Banks have gotten a bad rap recently, and for good reason. The FDIC's Failed Bank List is rife with private banks that have been flattened in the past two years, and we all know about the myriad bankrupt investment banks. But now U.S. Congressman Chris Van Hollen (D-MD) has proposed a bank we can believe in.
The congressman introduced The Green Bank Act of 2009 this week. If passed, the act would create a tax-exempt bank owned by the U.S. with the ability to provide financing to clean energy and energy-efficiency projects such as wind farms, solar installations, and transmission lines. The U.S. would give the proposed bank $10 billion in initial funds through Green Bonds issued by the Treasury Department.
That $10 billion could be instrumental in expanding our renewable energy infrastructure, according to Reed Hundt, co-chair of the Coalition for Green Bank. CGB estimates that the bank's funds could provide 15GW of clean energy, reduce annual energy costs in the U.S. by $22.5 billion, and cut carbon emissions by 26.9 million tons—not to mention the jobs created by companies with the newfound ability to fund cleantech projects.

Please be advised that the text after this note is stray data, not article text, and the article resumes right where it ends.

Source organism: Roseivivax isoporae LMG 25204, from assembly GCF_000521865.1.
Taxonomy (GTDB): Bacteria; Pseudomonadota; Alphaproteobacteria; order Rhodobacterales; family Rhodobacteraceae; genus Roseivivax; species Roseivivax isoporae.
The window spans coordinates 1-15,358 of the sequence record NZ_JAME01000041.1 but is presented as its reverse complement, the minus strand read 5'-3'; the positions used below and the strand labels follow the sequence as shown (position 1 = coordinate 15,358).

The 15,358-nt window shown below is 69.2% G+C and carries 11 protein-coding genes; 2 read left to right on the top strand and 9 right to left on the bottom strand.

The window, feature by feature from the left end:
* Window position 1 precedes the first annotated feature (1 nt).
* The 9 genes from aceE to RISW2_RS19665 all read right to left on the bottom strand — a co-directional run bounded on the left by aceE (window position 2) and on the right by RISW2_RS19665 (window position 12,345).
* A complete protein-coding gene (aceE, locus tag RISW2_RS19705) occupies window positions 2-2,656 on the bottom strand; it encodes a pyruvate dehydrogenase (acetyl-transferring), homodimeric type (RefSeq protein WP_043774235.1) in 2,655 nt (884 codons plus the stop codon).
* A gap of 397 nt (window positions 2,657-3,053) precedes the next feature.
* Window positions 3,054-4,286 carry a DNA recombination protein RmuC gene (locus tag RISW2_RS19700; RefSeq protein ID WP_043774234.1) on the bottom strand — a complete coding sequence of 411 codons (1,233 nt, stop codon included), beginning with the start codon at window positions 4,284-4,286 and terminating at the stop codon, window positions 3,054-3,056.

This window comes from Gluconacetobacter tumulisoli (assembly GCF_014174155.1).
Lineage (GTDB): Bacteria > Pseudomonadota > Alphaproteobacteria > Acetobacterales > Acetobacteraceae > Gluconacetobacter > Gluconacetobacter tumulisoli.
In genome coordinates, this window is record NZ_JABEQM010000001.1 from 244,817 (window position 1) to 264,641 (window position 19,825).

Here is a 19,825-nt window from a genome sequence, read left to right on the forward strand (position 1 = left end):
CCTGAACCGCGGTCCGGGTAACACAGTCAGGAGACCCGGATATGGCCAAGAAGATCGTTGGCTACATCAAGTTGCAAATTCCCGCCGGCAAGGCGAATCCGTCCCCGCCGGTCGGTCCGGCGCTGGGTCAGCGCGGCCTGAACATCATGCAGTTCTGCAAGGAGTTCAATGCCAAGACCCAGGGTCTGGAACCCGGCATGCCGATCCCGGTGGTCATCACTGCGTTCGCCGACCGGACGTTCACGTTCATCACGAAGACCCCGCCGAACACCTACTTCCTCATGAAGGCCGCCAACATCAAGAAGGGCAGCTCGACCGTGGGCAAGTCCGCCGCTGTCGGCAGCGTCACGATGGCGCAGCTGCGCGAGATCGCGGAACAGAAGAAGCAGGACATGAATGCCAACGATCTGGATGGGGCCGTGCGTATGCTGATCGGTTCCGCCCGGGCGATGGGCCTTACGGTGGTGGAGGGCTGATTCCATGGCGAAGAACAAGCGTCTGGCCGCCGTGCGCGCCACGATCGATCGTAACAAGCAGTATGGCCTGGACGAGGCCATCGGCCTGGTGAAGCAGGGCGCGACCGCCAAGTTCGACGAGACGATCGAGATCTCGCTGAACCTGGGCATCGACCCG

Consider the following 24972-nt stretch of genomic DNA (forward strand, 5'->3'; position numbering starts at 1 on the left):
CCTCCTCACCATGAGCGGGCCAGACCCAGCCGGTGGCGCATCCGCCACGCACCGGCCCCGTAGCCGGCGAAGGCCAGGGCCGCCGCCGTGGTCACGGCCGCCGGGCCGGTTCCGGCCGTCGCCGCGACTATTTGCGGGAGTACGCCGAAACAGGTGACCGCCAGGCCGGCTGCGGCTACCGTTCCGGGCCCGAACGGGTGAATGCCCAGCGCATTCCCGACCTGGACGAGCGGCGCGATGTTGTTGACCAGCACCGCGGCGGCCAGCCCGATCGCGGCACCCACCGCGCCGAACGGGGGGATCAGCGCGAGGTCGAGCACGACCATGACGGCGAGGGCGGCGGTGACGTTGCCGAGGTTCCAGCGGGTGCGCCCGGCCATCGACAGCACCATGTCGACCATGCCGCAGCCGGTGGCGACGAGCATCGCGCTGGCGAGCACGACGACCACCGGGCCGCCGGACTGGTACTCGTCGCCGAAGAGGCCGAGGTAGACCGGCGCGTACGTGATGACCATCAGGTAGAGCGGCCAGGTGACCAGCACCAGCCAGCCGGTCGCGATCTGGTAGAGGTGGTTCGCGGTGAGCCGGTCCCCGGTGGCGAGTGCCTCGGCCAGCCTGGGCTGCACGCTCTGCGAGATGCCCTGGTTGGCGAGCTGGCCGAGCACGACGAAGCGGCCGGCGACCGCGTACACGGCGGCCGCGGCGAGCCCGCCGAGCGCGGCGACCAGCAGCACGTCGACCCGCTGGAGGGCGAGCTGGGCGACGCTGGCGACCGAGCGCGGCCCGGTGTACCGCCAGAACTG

Incidentally, the proposed green bank won't actually be called "The Green Bank." That name is already taken by a 119 year-old commercial bank in Tennessee. Instead, Van Hollen's bank will go by a more descriptive name: the National Clean Energy Lending Authority. Not quite as catchy, but it gets the point across.
[Via Renewable Energy World]